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GPS Performance Compared
Posté le 13 septembre 2009 à 19:02:21 par gpspassion.

9. September 2009 - GPS Chipsets : SiRFAtlas IV Impresses

SiRFAtlasIV, SiRFstarIII, MTK v1, MTK v2, STMicro Cartesio

Takara GP53/SiRFAtlasIV, Navigon 8110/SIRFStarIII, nuvi 1490/STMicro Cartesio

When the SiRFstarIII chipset was released in early 2005, it represented a major breakthrough for GPS as a mainstream consumer product thanks to its high sensitivity engine that made GPS easier to use. Since that time, GPS performance had remained unchanged, with other chipset makers releasing their own high sensitivity chipsets, see the 2007 GPS Chipsets reviewed article, and SiRF adding some "off board" enhancements such as SiRFInstantFix AGPS version 1 and version 2. The announcement of SiRFstarIV in July has brought back some excitement to the field and while we're waiting for it to be released, here is a preview of things to come with the new SiRFAtlasIV PND platform that uses a similar advanced engine.

Line-up - While some will argue that a chipset must be judged on a test bench to remove problems with the design of the device, at the end of the day, what matters is the user experience and real life side by side comparisons of actual devices are the best way to get an idea of what it is. On board for this comparison where no less than 6 GPS systems, starting with 3 dataloggers : AMOD 3080/SS3, Qstarz Q1000P/MTKv1, Qstarz Q1000X/MTKv2 and 3 AIOs/PNDs : Garmin nuvi 1490/STMicro Cartesio, Navigon 8110/SS3 and Takara GP53 with SiRFAtlasIV.

As mentioned above, some systems now use AGPS to produce a warm TTFF in the morning in less than ten seconds when they are used regularly (SIF v2 for instance). For the purposes of this comparison, all the systems were left to "settle" for 10 minutes in the open to remove the any impact of this auto-assistance.

Driving around the high rise buildings of the budding business complex of Noisy le Grand is a good way to gauge the accuracy of the various systems :

A. Overview

B. Zoom #1

Starting out between high rise buildings, only the SiRFAtlasIV system avoids the classic "multipath" problem (bounced signals that degrade the accuracy) that GPS software algorithms filter out once some speed has been acquired.

C. Zoom #2a

I went around that roundabout twice so the tracks are a bit muddled but do show a problem with the SiRFAtlasIV GPS, let's zoom in...

D. Zoom #2b

...yes something went wrong inside the SiRFstarIV Atlas software. No obvious obstacle in that area, it must have over-compensated for some type of problem, maybe for multipath as we've seen above that it does so aggressively.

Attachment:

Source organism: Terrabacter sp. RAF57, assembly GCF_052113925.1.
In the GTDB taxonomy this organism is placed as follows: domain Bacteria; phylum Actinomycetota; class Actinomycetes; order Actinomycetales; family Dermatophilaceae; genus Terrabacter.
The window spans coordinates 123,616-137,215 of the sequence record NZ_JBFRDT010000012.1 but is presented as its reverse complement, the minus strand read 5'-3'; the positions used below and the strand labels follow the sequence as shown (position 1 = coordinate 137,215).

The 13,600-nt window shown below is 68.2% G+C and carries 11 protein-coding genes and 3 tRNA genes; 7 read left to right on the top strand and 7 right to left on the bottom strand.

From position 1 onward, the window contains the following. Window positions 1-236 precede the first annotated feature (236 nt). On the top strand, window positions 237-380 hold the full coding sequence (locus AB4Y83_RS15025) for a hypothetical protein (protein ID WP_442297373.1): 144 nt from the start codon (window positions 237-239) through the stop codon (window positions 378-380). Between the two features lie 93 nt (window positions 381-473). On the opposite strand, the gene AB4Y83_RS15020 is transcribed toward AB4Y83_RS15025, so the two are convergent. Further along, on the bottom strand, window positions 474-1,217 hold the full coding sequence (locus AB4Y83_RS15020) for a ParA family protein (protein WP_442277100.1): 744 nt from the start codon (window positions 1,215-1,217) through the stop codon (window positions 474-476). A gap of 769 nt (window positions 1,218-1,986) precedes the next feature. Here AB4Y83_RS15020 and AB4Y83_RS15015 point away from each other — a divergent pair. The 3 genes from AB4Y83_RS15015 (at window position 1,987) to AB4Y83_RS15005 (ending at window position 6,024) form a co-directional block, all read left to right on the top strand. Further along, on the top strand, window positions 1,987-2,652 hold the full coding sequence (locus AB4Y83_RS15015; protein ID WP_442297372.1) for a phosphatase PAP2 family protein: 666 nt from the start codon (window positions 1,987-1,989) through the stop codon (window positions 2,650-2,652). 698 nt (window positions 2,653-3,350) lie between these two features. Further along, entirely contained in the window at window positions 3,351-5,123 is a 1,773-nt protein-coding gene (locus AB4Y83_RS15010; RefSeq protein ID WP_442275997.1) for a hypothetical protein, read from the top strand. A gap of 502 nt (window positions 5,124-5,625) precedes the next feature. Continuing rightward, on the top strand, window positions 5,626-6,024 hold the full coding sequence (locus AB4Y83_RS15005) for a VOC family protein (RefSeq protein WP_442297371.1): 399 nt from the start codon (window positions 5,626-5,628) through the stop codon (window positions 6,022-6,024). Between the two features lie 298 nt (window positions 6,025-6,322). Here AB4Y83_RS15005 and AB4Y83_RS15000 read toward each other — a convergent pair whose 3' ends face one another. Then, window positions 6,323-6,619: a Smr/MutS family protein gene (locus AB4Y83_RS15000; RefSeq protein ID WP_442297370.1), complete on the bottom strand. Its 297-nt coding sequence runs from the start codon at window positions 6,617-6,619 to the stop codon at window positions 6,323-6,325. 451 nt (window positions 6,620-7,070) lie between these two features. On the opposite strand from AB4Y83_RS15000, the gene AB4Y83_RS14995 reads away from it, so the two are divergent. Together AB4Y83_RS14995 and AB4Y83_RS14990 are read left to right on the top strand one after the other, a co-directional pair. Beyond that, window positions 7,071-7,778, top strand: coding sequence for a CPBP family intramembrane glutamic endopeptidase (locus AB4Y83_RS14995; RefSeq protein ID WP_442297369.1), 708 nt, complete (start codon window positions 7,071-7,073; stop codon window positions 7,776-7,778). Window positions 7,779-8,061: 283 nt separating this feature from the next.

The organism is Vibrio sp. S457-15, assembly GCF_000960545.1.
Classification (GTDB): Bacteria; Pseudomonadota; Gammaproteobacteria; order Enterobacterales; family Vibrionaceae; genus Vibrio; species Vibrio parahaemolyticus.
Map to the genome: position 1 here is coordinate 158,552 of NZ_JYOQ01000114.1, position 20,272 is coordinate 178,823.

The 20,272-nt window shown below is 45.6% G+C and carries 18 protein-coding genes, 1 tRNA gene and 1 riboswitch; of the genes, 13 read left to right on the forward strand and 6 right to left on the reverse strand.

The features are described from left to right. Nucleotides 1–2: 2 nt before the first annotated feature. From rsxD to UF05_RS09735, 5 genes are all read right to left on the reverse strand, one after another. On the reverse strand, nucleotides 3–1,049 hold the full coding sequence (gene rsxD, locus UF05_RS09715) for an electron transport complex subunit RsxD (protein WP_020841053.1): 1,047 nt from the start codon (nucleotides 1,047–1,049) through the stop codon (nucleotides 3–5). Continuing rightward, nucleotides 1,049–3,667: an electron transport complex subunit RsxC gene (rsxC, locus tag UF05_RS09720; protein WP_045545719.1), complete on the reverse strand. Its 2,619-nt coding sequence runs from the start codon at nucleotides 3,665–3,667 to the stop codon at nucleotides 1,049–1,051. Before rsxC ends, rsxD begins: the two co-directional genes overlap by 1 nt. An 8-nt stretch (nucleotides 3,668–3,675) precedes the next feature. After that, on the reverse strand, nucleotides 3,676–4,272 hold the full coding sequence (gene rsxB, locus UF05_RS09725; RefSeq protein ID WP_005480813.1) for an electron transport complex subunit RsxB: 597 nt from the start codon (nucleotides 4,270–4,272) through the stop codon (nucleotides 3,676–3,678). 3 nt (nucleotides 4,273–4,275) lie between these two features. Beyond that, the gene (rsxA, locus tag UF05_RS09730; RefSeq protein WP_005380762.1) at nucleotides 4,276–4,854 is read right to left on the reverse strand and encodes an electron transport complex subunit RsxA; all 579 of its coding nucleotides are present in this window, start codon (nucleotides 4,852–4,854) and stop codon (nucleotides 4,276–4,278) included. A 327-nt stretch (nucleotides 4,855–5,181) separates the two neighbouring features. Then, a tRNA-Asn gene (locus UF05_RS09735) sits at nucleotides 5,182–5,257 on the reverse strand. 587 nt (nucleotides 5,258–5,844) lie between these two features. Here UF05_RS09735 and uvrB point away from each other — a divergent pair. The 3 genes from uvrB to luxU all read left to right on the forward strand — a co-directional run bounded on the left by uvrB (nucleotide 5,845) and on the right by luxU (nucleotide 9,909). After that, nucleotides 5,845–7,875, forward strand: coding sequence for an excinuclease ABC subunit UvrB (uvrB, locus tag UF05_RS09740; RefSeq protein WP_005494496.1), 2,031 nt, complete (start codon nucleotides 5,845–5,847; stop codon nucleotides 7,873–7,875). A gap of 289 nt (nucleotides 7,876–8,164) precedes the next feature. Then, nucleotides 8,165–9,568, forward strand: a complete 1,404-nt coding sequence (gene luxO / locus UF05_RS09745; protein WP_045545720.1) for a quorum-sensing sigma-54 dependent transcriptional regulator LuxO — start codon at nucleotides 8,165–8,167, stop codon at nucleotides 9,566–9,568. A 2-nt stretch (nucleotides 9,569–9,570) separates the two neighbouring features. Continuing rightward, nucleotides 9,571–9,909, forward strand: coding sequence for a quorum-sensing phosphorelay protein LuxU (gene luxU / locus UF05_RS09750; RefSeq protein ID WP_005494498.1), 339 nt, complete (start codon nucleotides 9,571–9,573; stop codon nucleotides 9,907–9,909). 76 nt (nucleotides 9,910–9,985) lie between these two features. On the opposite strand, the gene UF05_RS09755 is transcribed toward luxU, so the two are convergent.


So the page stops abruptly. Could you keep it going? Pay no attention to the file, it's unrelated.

E. Zoom #3

Given that this section is under a thick concrete slab, the systems turn in a remarkable performance, with the SiRFAtlasIV producing the smoothest track even it undershoots a bit in the last turn.

F. Zoom #4

More of the same here in a narrow street between and even under tall buildings, with the smoothest track for the SiRFAtlasIV with very good multipath mitigation and the best accuracy.

F. Zoom #5

Again solid performance by all the systems here although the MTKv1 overshoots at the top where the SS3/8110 undershoots and the SiRFAtlasIV overshoots in the bottom.

In addition to the qualitative approach of analyzing the raw tracks, the quantitative analysis of the signal levels obtained from the NMEA logs can be useful to explain some observations. The raw logger of the Garmin nuvi 1490 and the MTK dataloggers produce a GPX file without signal levels and are therefore not included below.

In line with the generally better track of the SiRFAtlasIV chipset (bar that "bug" in the roundabout) the signal level analysis shows that it beats the SiRFstarIII chipset in all areas, no lost fix, higher number of satellites used in the fix on average, better HDOP (theoretical accuracy).

The last highlighted number, "Average signal level of satellites used in the fix", gives a clue as to how this better performance is being achieved, by lowering the threshold for using satellites and therefore feeding more raw data to the GPS engine. Seems simple enough, but the reason it hadn't been done so far is that weak signals are hard to work with and can quickly generate significant errors in the computed position. This is likely what happened in 2.c. above but overall this new approach has served the SiRFAtlasIV based GPS well!

As was sensed in the introduction, exciting times again on the GPS chipset front after 4 years of solid but stagnant performances. SiRF are clearly on to something with their new "navigation software" common to the SiRFAtlasIV, SiRFPrima and SiRFstarIV platforms, smooth and accurate tracks and mitigated multipath, as seen above, and some users have reported problem free performance with cars equipped with coated windshields. Even more surprising is that the SiRFAtlasIV platform uses the SiRFstarIII hardware so the performance should be even better with the new SiRFstarIV hardware. We'll have to keep an eye on potential glitches associated with using very low satellite signals, but based on the overall performance of this first generation SiRFAtlasIV platform, they should be able to manage this.

If you have questions, comments or suggestions, you can use this thread of the forums.

<< 8. February 2008 - 4 PDAPhones - SiRF keeps the Edge  

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